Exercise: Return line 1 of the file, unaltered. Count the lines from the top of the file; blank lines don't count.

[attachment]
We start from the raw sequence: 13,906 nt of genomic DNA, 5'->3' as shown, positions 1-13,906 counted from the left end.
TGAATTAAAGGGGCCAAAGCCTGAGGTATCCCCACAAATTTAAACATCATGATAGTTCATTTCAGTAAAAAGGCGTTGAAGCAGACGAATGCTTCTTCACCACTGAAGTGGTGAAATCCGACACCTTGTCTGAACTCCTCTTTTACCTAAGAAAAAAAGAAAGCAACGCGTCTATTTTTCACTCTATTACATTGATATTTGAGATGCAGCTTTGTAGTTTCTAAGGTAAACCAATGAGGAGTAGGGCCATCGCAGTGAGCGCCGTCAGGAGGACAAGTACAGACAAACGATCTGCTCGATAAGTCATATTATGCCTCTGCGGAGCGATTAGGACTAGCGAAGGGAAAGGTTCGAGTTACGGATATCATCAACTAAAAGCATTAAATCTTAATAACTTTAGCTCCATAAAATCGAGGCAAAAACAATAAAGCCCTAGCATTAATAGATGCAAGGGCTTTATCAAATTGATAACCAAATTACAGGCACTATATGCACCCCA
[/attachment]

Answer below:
We start from the raw sequence: 13,906 nt of genomic DNA, 5'->3' as shown, positions 1-13,906 counted from the left end.